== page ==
It’s finally all systems ‘go’ for a large-scale project that began with the demolition of a longtime riverfront business, Topock Marina, in October 2010. The business had been operating for 50 years.
Topock 66 Spa & Resort property owner Chet Hitt, of Apple Valley, Calif., said he has a vision of a near $14 million resort, a vision that is slowly, but surely becoming a reality, he said.
“I had to split the project into two phases,” Hitt said. “And you can quote me. I’ve had my ass kicked,” Hitt said. “But I never quit. And that’s just being defiant. You’ve got to just keep plugging away at it.”
Last year, the project’s seawall construction was approved by U.S. Army Corps of Engineers. Construction permits were purchased and financing was secured –—only for the project to be stalled, yet again, by Federal Emergency Management Agency.
The purchase of the project’s construction permits alerted, or included, a review by FEMA. The federal flood plain regulator’s “blue line” deemed the proposed project’s elevation to be within a federally recognized flood plain.
“It’s the same elevation, but one is in the flood plain and one isn’t,” Hitt said. “I had to raise the retail building 11 feet (to comply with FEMA regulations). It was a complete redesign of the restaurant, bar and retail shop.”
The delay cost Hitt his pre-arranged bank financing for the entire project, which is ringing in at $13.8 million, he said. Now, Hitt has split the project. The first phase is the restaurant, bar and gift shop and pegged at about $3.8 million. The second is the hotel and upgraded marina, which is anticipated to be about $10 million.
Currently, the seawall is being completed. In a week or so, the footings for phase one will be set. In 60 days, infrastructure, followed by groundbreaking for the retail and restaurant.
The project’s phase one is on track to open March 1, 2012, according to www.topock66.com.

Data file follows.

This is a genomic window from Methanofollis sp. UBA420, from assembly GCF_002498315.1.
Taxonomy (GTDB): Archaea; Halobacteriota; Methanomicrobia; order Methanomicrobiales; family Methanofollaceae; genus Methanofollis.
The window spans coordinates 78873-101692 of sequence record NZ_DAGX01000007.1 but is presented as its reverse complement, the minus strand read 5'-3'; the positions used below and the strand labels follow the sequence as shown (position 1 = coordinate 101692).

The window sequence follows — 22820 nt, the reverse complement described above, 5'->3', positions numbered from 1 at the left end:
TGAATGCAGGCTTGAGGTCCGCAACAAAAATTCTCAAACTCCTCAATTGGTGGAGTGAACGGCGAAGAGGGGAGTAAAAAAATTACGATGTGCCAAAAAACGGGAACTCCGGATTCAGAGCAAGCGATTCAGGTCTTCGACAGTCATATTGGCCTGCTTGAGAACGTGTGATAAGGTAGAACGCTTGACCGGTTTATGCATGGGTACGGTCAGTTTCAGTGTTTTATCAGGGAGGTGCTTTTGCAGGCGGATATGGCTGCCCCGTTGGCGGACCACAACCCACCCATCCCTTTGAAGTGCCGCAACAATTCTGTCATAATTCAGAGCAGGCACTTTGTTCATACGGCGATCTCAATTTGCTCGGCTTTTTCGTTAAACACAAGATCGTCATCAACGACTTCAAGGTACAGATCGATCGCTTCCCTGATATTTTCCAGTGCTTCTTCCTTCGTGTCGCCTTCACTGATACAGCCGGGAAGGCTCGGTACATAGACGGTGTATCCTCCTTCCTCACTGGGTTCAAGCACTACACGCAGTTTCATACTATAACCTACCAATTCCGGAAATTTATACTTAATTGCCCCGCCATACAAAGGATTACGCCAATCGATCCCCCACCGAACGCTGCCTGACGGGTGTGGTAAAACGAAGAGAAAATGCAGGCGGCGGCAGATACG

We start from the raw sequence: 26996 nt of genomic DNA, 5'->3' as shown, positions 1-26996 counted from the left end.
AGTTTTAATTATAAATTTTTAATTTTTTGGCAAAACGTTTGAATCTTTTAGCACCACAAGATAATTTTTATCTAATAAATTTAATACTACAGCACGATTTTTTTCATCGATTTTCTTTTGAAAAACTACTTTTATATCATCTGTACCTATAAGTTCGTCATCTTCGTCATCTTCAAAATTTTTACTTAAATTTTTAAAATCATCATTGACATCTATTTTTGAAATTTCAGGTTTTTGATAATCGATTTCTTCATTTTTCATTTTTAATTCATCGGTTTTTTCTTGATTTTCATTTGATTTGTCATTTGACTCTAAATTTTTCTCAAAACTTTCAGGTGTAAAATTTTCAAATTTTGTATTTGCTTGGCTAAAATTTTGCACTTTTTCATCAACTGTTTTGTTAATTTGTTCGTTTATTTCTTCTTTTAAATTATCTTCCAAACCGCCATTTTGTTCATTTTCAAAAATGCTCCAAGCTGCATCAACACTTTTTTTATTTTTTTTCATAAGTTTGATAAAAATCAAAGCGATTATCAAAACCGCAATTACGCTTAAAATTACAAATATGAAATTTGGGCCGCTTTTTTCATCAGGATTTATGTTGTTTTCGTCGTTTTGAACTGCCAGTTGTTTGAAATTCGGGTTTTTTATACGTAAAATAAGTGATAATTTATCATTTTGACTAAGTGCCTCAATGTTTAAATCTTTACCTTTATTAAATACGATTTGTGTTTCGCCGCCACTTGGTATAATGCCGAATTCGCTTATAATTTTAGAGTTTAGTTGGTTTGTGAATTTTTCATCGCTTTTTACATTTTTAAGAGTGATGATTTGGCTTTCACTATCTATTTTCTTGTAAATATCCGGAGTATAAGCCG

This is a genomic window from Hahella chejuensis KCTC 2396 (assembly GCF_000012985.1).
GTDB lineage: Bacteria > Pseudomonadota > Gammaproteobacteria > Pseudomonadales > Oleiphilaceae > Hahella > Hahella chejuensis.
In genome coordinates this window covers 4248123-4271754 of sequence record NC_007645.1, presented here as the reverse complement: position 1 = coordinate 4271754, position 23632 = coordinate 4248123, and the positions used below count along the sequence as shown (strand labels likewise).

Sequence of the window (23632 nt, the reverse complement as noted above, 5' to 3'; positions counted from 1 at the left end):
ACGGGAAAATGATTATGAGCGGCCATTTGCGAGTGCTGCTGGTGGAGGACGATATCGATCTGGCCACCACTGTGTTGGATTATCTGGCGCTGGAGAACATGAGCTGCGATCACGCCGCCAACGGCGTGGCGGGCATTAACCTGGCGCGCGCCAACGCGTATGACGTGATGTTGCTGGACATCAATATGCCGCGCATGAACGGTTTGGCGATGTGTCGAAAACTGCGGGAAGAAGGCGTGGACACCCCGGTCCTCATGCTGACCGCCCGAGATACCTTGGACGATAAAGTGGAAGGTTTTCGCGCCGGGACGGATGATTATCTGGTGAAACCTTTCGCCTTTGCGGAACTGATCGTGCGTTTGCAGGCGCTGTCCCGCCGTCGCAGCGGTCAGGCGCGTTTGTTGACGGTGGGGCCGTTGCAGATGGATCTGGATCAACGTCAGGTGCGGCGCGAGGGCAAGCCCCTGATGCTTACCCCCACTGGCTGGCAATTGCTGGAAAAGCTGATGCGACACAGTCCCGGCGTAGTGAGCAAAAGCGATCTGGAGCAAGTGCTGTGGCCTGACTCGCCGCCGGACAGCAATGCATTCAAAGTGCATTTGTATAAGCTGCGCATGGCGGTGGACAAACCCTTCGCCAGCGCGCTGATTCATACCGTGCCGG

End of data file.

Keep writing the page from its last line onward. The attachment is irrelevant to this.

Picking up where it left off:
Hitt said Thursday financing for the hotel, or the second phase of construction, should be nailed down within the next 90 days.
Last year, the marina was successfully dredged. And the marina has remained open to the public, and will continue to remain open. In phase two of the project, the marina’s launch ramp will be widened and repaired.
“Of all my projects, this has been the toughest,” Hitt stated on the resort’s website. “Our family has invested just about everything we have to make this thing come to life. I never anticipated that when we tore down the old Marina, the economy would take a dive, and we would run into some of the federal permit issues that we have.”
The proposed project includes a 102-room hotel with amenities that include a spa, motorcycle or watercraft rentals, kayak or off-road excursions, a conference center, barbecue smokehouse, microbrewery, nightclub, boardwalk, kid’s play area, wedding packages and the largest Route 66 memorabilia gift shop in the region.
Hitt purchased the ramshackle resort spot in 2008. He embraced promoting it as the “worst boat launch ramp” and “worst building” on the river. The new resort project includes old structural wooden beams from the original Needles Bridge, a refurbished bronze dedication for a Route 66 bridge from yesteryear and many of the customer photo posters tacked to the walls and ceiling of Topock Marina’s old bar.
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